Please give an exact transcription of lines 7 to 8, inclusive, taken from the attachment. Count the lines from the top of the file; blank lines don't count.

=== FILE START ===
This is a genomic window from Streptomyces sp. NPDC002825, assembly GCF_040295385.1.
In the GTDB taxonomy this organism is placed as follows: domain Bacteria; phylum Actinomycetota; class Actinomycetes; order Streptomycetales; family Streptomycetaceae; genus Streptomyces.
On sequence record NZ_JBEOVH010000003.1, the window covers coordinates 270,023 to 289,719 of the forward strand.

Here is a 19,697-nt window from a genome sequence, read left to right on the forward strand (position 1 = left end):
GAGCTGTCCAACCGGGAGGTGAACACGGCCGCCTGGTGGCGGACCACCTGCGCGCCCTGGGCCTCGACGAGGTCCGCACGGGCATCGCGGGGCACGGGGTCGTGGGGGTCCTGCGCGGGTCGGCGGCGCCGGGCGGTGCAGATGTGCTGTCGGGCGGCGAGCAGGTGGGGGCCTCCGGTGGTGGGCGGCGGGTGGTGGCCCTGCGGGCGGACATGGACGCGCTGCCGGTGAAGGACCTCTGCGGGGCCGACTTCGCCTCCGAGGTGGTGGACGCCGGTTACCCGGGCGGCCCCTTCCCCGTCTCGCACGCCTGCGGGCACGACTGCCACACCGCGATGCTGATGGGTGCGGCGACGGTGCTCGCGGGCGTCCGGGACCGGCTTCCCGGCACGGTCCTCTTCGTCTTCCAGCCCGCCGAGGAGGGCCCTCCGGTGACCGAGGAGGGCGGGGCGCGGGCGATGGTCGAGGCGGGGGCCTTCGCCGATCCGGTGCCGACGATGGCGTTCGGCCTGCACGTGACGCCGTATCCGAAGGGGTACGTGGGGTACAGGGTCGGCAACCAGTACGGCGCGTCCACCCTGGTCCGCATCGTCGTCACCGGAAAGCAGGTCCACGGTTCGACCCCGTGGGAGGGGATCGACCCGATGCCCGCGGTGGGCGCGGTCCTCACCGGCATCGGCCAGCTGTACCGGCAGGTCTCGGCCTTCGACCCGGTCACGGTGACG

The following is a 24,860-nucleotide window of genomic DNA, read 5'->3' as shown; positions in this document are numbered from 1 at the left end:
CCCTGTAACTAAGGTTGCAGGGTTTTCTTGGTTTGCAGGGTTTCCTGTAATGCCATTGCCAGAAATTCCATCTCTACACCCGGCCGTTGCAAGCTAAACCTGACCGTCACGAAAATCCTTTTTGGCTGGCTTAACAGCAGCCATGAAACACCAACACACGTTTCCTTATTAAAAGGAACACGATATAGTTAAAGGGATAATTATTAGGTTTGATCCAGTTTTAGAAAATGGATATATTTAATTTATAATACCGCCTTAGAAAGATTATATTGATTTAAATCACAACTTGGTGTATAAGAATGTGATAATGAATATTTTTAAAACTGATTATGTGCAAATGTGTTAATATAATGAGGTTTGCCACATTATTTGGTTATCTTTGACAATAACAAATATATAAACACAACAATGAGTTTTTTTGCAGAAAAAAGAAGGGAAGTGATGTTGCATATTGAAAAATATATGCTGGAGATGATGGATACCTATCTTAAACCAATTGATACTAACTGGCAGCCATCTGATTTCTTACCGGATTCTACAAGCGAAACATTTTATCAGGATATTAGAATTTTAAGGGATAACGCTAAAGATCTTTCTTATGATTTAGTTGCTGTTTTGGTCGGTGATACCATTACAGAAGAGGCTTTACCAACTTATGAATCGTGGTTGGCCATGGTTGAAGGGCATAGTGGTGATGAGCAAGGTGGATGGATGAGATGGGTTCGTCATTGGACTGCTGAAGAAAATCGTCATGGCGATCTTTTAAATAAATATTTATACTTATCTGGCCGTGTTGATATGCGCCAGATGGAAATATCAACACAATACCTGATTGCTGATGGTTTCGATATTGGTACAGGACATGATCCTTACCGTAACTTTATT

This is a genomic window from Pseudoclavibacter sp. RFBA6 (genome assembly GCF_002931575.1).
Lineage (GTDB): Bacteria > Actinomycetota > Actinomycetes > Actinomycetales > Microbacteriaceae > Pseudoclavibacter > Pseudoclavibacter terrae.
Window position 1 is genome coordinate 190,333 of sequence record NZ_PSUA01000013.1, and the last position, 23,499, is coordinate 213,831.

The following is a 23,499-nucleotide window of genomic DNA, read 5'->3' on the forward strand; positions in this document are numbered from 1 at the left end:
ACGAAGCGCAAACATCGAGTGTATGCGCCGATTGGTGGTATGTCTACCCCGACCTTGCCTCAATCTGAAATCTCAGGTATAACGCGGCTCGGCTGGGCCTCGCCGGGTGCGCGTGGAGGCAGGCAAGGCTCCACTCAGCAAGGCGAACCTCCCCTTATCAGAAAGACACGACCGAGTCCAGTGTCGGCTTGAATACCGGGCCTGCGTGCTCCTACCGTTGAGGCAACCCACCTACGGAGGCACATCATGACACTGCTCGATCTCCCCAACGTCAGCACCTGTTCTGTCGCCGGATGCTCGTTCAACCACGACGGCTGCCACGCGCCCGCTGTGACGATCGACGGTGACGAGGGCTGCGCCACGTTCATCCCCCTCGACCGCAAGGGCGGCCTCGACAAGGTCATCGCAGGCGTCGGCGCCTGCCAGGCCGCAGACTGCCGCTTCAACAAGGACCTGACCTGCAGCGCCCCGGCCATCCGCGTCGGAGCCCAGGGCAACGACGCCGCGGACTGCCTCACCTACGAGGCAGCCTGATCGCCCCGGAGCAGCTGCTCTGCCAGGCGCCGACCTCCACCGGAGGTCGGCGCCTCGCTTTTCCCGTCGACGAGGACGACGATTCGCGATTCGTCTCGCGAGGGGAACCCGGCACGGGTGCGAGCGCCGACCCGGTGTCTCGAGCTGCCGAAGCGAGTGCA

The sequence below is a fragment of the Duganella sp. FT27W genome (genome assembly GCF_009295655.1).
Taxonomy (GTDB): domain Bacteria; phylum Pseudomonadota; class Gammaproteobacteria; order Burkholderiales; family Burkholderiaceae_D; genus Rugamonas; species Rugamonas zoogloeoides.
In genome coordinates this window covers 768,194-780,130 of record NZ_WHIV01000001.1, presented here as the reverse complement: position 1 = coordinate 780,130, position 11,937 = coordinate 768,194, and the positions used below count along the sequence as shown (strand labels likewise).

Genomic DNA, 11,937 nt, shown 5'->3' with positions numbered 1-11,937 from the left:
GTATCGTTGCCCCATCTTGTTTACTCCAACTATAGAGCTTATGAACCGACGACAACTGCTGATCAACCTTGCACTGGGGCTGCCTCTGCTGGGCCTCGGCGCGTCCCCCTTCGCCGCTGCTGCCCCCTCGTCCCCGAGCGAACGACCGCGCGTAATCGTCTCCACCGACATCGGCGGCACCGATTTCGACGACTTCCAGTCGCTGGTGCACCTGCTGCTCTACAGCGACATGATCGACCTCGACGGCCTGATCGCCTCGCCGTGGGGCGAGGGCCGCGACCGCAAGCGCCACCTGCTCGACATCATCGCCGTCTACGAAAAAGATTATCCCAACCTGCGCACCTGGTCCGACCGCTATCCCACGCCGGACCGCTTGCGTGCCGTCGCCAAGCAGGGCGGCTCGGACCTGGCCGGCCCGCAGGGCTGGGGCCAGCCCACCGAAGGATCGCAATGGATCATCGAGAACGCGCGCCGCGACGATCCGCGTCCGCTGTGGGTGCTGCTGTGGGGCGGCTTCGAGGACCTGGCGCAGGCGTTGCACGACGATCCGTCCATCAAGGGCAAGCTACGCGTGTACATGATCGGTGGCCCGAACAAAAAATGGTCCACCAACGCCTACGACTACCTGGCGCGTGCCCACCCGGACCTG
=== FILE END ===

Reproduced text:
CCCTGTAACTAAGGTTGCAGGGTTTTCTTGGTTTGCAGGGTTTCCTGTAATGCCATTGCCAGAAATTCCATCTCTACACCCGGCCGTTGCAAGCTAAACCTGACCGTCACGAAAATCCTTTTTGGCTGGCTTAACAGCAGCCATGAAACACCAACACACGTTTCCTTATTAAAAGGAACACGATATAGTTAAAGGGATAATTATTAGGTTTGATCCAGTTTTAGAAAATGGATATATTTAATTTATAATACCGCCTTAGAAAGATTATATTGATTTAAATCACAACTTGGTGTATAAGAATGTGATAATGAATATTTTTAAAACTGATTATGTGCAAATGTGTTAATATAATGAGGTTTGCCACATTATTTGGTTATCTTTGACAATAACAAATATATAAACACAACAATGAGTTTTTTTGCAGAAAAAAGAAGGGAAGTGATGTTGCATATTGAAAAATATATGCTGGAGATGATGGATACCTATCTTAAACCAATTGATACTAACTGGCAGCCATCTGATTTCTTACCGGATTCTACAAGCGAAACATTTTATCAGGATATTAGAATTTTAAGGGATAACGCTAAAGATCTTTCTTATGATTTAGTTGCTGTTTTGGTCGGTGATACCATTACAGAAGAGGCTTTACCAACTTATGAATCGTGGTTGGCCATGGTTGAAGGGCATAGTGGTGATGAGCAAGGTGGATGGATGAGATGGGTTCGTCATTGGACTGCTGAAGAAAATCGTCATGGCGATCTTTTAAATAAATATTTATACTTATCTGGCCGTGTTGATATGCGCCAGATGGAAATATCAACACAATACCTGATTGCTGATGGTTTCGATATTGGTACAGGACATGATCCTTACCGTAACTTTATT

This is a genomic window from Pseudoclavibacter sp. RFBA6 (genome assembly GCF_002931575.1).